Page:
Feb. 6 (Bloomberg) -- U.S. securities regulators settled an insider-trading case with a Texas man who allegedly bought National Semiconductor Corp. shares based on a tip about its acquisition gleaned from his wife, a lawyer whose firm consulted on the deal.
James Balchan of Houston agreed to pay almost $60,000 to settle the lawsuit, the Securities and Exchange Commission said in a statement today. Balchan bought National Semiconductor shares in April 2011 after his wife told him in confidence about the acquisition. The shares jumped more than 75 percent when Dallas-based Texas Instruments Inc. announced that month it was buying Santa Clara, California-based National Semiconductor for about $6.5 billion.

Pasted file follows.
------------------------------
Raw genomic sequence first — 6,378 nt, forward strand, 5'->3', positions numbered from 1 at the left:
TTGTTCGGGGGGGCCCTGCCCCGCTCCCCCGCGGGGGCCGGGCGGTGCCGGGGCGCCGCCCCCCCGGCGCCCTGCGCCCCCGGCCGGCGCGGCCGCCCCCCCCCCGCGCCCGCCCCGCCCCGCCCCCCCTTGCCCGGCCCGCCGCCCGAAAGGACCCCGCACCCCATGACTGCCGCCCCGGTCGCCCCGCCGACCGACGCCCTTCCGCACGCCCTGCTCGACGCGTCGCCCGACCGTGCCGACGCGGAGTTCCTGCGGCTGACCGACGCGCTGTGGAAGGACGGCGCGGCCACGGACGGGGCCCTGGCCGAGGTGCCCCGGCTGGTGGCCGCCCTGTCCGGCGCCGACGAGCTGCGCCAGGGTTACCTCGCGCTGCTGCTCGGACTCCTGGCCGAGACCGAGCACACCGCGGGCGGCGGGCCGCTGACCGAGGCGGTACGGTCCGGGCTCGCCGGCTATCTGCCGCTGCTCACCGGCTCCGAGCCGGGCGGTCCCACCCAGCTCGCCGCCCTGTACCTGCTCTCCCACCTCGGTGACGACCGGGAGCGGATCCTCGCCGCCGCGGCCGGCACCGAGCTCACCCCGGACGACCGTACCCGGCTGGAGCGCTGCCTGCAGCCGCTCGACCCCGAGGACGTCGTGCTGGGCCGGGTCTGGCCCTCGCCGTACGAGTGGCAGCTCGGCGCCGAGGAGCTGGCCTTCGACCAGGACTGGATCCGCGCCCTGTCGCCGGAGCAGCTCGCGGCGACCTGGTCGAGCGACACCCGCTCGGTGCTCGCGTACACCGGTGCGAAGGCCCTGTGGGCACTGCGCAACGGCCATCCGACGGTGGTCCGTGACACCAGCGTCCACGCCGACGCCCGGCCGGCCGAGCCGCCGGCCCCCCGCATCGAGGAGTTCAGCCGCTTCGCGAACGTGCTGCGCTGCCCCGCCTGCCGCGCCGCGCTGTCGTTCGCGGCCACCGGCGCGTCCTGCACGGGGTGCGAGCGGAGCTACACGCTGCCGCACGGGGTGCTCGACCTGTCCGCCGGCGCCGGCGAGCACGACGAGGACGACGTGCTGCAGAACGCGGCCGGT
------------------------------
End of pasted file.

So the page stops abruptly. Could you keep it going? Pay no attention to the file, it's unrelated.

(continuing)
Balchan sold the shares and made a $30,000 profit, the SEC said. He agreed to disgorge the money and pay a civil fine of about the same amount. Balchan didn’t admit or deny the allegations. Stephanie McGuire, Balchan’s attorney, didn’t immediately respond to an e-mail seeking comment about the settlement.
“Spouses or other members of an attorney’s family may learn highly confidential information about a company when having a casual conversation,” Marc Fagel, director of the SEC’s San Francisco regional office, said in the statement. “Using that confidential information to buy or sell stock as Balchan did is not only a breach of trust, but also a violation of the federal securities laws.”
The case is SEC v Balchan, 13-298, U.S. District Court, Southern District of Texas (Houston).
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